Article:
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Milwaukee Gateway Icon has a new Owner

The Milwaukee Breakwater Lighthouse has a new owner and caretaker. After a two year process, Optima Enrichment has been given notification that they have met the stringent federal requirements of the National Park Service, the Secretary of Interior and the National Historic Lighthouse Preservation Act in obtaining the deed for what some feel is the icon of the Milwaukee Harbor.

This 1926 constructed Light has been without a resident keeper since 1966 and now needs funding and community partners to restore it to its original iconic presence. The goal of Optima Enrichment is to bring together many local entities to make the Lighthouse accessible and enjoyable for people of all ages, whether tourists, students or volunteer groups looking for a project. Until now, the spectacular views of the Milwaukee skyline have only been enjoyed by Lake Michigan boaters.

Optima Enrichment is a non profit 501c3 organization founded in 2003 by Brookfield Optometrist Randall Melchert and several others, and has been involved in philanthropic missions, like funding low income students to visit college campuses or helping with transportation of Honor Flight recipients. Their intent is to use volunteer help on relatively low safety risk projects inside the lighthouse, thus giving those volunteers purpose and a sense of giving back to their community. “Restoration” has many meanings in the lighthouse project.

“It’s been 47 years since the lighthouse has been inhabited and we’re excited to partner with community organizations to be able to open the Light to the public and help others experience our rich maritime history” said Randall Melchert.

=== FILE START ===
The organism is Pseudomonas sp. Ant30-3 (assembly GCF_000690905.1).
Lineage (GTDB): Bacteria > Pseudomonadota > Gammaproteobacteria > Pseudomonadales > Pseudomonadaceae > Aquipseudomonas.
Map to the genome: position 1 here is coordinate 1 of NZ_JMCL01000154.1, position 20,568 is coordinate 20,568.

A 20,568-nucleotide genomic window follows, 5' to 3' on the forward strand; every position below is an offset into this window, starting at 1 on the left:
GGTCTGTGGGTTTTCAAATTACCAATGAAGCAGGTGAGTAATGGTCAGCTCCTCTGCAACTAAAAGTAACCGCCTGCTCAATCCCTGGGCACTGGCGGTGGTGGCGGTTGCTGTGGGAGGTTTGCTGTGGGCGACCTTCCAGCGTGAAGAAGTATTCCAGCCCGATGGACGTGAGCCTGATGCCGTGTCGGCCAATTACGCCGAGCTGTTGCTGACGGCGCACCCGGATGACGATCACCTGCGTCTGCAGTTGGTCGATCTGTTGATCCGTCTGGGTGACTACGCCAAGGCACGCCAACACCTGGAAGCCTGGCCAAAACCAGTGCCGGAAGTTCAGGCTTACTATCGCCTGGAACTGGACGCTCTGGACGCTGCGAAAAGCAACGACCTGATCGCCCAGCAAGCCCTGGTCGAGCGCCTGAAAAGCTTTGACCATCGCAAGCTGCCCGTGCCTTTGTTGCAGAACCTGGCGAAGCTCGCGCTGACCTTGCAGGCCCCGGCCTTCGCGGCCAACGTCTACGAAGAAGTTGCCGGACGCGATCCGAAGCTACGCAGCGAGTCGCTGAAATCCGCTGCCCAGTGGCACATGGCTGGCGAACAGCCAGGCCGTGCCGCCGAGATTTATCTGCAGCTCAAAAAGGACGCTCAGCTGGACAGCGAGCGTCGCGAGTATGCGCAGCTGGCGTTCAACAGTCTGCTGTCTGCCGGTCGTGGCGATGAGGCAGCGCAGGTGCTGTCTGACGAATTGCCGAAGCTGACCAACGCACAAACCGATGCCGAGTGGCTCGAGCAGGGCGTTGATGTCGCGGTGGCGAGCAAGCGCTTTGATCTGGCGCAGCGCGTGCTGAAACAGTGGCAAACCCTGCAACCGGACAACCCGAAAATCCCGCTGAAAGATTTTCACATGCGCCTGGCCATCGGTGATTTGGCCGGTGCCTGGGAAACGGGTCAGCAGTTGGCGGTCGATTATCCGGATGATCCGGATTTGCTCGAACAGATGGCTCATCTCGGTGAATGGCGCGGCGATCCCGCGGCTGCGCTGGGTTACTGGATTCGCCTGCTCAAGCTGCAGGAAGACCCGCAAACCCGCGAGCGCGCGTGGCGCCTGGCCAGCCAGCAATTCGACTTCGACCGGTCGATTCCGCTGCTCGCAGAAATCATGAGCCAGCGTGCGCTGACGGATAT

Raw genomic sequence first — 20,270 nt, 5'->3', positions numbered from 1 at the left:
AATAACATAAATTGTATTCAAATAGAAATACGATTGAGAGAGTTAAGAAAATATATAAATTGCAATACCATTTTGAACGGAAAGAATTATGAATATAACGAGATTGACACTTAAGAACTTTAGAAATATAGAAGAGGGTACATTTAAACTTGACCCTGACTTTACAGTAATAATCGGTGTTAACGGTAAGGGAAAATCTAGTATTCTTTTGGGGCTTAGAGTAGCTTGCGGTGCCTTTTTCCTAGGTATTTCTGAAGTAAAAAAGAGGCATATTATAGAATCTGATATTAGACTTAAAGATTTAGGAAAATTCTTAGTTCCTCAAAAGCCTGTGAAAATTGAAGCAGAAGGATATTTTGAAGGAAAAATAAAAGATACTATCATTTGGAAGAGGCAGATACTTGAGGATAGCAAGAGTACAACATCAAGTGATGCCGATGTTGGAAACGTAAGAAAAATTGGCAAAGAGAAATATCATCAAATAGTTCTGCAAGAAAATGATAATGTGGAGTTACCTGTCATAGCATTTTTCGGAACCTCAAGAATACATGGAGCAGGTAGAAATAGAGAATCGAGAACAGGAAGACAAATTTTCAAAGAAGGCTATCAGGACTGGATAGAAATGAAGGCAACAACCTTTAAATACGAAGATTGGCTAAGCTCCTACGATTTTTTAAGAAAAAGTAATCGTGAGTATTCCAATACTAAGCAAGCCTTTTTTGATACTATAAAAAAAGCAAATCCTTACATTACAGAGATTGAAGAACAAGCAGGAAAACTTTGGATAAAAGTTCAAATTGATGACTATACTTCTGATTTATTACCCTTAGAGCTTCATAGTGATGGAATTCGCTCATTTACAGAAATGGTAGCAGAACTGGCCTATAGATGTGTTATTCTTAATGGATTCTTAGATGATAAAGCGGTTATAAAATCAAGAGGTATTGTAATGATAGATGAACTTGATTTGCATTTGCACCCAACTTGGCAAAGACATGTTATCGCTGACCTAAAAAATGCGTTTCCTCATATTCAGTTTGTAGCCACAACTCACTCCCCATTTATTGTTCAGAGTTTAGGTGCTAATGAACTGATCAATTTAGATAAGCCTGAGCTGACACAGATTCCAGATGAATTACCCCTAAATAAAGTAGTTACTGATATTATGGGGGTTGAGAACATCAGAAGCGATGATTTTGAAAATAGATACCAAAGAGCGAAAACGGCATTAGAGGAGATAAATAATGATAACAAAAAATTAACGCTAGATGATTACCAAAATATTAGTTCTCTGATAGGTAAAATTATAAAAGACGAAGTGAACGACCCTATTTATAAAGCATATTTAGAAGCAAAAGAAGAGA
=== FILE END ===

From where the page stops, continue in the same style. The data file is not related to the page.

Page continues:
The Milwaukee Breakwater lighthouse sits on the far south end of a detached mile long break wall that protects the Summerfest Grounds and Pier Wisconsin, and is a half-mile directly east of the Hoan Bridge Harbor opening. It is constructed from riveted steel and sits on a large concrete base in 35’ of water. It has been painted white since 1936. Inside it originally had a Living Room, Dining Room, Kitchen, and four keepers quarters.

The Fourth order Fresnel Lens that once stood in the tower is now on display in the Manitowoc Maritime Museum, but ideally would be returned for a future museum display component built into the lighthouse restoration project. The lighthouse now uses automated light and signaling equipment for navigation.

For more information or to donate online visit


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